Living Well

If there was one thing my dad taught me, it was to enjoy language – to find pleasure in the way words work together. Puns, riddles, crosswords and spelling games were the à la carte fun-fare when I was a lad. His favourite poem was “If” by Rudyard Kipling. But should someone ask him if he enjoyed Kipling, he would reply (straight-faced) that he couldn’t really say, because he’d never Kipled.

So even now, so many years on, I instinctively look for the play in words. The title of this little article has already put a twinkle in my eye. Living Well; just what does that look like? Earthly instinct tries to convince us that living well is an activity; a certain life-style, a certain comfort-level, a certain income-bracket. I’d like to propose that it’s not so much an activity as it is a place. It’s not living well…it’s the Living Well.

There was a certain man who seemed to be living well. He is described variously in the Gospels as being rich, being young, and being a ruler. Money, youth and position. He was living well, right? He had the world by the tail. But he knew something was wrong, something was missing. He said to Jesus:

Good Teacher, what must I do to inherit eternal life? (Luke 18:18)

Jesus told him to discount the crutch of wealth – the illusion of living well, and follow Him. Not so much an income-bracket as a place; close to Jesus, with Jesus.

We also read of a woman in John chapter four who had developed a lifestyle that many today take as par for the course – a string of marriages and then settling in with her latest man without any thought of yet another marriage. “I have no husband,” she defiantly told Jesus, hoping to change the subject when He brought it up. Up to that point she was right there with Him, sitting there by Jacob’s well, intrigued by His mysterious talk about a spring that bubbles up to bring constant refreshment. “No more dreary slogs to this place” is what was on her mind:

Sir, give me this water, so that I will not be thirsty or have to come here to draw water. (John 4:15)

She wanted to live well, and she wanted things easy, but in particular she didn’t want to talk about the ethics of her current living arrangements. So she tried to divert His attention to the issue of worship. Surely He being a Jew and she being a Samaritan, that should kindle an argument and she could hide behind the smoke it sent up. But as Jesus drilled in concerning her situation, this woman came to realise that her version of living well was nothing more than a mirage. It was she who had been smoke-screened. She abandoned her water jar and told the villagers:

Come, see a man who told me all that I ever did. Can this be the Christ?” They went out of the town and were coming to him. (John 4:29-30)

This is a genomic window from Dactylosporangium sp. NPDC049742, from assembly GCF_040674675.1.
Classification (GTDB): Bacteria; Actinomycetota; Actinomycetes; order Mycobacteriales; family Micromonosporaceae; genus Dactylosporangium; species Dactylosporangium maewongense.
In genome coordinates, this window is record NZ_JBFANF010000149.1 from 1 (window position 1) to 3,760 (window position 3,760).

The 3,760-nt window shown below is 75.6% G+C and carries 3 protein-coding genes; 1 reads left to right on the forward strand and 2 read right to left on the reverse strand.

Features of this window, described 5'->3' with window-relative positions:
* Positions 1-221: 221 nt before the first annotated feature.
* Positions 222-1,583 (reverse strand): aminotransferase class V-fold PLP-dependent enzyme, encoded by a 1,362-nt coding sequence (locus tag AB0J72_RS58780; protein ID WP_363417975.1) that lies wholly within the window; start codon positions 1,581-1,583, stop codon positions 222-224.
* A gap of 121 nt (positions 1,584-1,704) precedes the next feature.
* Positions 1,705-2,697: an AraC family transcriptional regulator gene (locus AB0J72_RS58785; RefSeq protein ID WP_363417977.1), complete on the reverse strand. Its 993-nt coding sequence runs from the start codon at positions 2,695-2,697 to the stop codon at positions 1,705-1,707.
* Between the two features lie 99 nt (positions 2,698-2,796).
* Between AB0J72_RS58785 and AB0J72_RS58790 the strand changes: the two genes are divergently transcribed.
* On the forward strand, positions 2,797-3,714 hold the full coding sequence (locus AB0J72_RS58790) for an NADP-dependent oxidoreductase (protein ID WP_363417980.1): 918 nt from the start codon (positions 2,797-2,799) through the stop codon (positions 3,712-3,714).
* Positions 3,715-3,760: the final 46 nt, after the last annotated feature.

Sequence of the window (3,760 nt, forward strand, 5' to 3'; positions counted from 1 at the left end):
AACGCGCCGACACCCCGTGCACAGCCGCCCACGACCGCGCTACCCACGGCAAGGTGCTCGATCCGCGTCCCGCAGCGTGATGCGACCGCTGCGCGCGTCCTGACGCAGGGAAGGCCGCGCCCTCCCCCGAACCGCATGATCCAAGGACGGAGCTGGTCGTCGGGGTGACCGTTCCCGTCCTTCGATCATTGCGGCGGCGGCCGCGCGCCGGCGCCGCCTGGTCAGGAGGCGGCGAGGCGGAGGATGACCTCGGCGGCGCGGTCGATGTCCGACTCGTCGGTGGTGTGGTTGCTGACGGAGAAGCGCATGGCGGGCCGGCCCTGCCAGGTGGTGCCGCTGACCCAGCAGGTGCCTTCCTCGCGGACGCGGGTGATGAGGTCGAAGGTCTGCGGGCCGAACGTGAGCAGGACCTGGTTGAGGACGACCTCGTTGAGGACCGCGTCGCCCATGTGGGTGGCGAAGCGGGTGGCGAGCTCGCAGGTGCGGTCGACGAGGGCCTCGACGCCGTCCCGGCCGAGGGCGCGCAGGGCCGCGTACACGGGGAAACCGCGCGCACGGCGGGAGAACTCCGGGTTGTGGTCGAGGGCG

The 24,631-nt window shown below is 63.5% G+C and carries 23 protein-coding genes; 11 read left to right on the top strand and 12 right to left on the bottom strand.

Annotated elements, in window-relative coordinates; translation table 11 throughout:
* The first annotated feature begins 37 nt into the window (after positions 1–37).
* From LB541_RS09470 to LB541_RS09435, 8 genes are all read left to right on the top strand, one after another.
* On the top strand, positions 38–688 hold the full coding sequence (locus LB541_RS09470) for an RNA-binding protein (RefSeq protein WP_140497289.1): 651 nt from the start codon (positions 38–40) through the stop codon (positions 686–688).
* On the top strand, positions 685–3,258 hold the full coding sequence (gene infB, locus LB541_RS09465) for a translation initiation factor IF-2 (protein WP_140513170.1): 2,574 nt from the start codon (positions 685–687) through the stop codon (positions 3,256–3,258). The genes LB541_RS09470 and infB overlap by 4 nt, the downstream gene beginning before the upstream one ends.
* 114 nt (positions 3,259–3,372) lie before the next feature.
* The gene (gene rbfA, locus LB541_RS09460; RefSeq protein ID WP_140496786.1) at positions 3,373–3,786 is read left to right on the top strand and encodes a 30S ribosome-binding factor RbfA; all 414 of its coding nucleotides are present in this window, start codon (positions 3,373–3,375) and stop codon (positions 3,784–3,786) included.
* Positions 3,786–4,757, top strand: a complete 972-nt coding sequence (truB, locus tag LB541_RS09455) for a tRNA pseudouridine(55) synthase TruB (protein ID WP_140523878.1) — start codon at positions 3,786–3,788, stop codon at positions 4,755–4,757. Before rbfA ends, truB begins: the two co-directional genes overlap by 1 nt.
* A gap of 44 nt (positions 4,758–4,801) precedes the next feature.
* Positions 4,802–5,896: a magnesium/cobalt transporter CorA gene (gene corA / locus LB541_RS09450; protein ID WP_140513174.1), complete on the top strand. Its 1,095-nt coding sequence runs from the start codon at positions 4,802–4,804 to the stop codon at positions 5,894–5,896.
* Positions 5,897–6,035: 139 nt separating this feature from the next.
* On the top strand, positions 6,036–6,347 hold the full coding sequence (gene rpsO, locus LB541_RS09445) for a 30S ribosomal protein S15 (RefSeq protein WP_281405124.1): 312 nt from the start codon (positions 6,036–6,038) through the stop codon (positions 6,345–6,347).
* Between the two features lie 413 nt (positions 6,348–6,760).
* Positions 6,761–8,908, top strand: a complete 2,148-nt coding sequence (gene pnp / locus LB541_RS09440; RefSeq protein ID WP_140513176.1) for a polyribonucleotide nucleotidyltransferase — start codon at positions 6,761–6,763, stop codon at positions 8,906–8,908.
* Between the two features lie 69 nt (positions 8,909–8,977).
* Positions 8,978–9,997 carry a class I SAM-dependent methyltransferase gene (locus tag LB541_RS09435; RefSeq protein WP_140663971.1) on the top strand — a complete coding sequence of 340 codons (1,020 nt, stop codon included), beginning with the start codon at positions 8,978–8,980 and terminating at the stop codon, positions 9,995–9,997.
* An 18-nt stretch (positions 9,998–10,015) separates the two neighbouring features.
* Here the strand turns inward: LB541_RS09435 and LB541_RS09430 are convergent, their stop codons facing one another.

Come to Him, be with Him. Living well was not so much a life-style as a place; close to Jesus.

Bear in mind, it wasn’t just a first-century mistake, to go in search of living well and to miss the Living Well. Six centuries earlier God had warned His people through the Prophet Jeremiah:

But my people have changed their glory for that which does not profit…
…for my people have committed two evils:
they have forsaken me, the fountain of living waters,
and hewed out cisterns for themselves, broken cisterns that can hold no water.

(Jeremiah 2:11-13)

The nation had moved away from God, the Living Well, thinking they could set about their own work of living well. They had traded their place close to God for a life that could not satisfy, could never quench their thirst.

So as we go about our daily routines – even like the rich young ruler, maybe doing all the right things – it’s still possible to get the sense that something’s missing, something’s wrong. We’re looking for something more. Perhaps it’s not the activity that’s at fault. Perhaps it’s the place. The spiritual place. In the day-to-day push and pull of life on earth we can gradually drift away from that place of sweet refreshment. We get distracted, we compromise, and we chase after the wrong things. We thirst. At the Feast of Tabernacles in Jerusalem Jesus said:

If anyone thirsts, let him come to me and drink. Whoever believes in me, as the Scripture has said, “Out of his heart will flow rivers of living water.” (John 7:37-38)

If we don’t stay close to the Living Well, we have no chance of living well.

Copyright © 2015 by Dr Terry Boyle. All rights reserved worldwide.
Posted in Christian Living and tagged , , .

Dr Terry Boyle serves as Pastor for Insight for Living UK. His ministry involves teaching a weekend radio programme, hosting the weekday Insight for Living broadcast, helping with issues that come in from listeners, and providing a personal and local approach to Chuck Swindoll’s ministry.

Terry was born in Windsor, England. He moved to the United States in 1981. Although he began his professional life as a biochemist, Terry holds a Th.M. in Pastoral Ministry and a Ph.D. in Biblical Studies from Dallas Theological Seminary in Dallas, Texas.

Terry served as senior pastor of Skillman Bible Church in Dallas until he and his family moved back to the UK in 2007, to take on the role of pastor for Insight for Living United Kingdom.

Terry and his wife Rose Ann have been married for twenty seven years, and they have three grown children: Hannah, Emily, and Terence.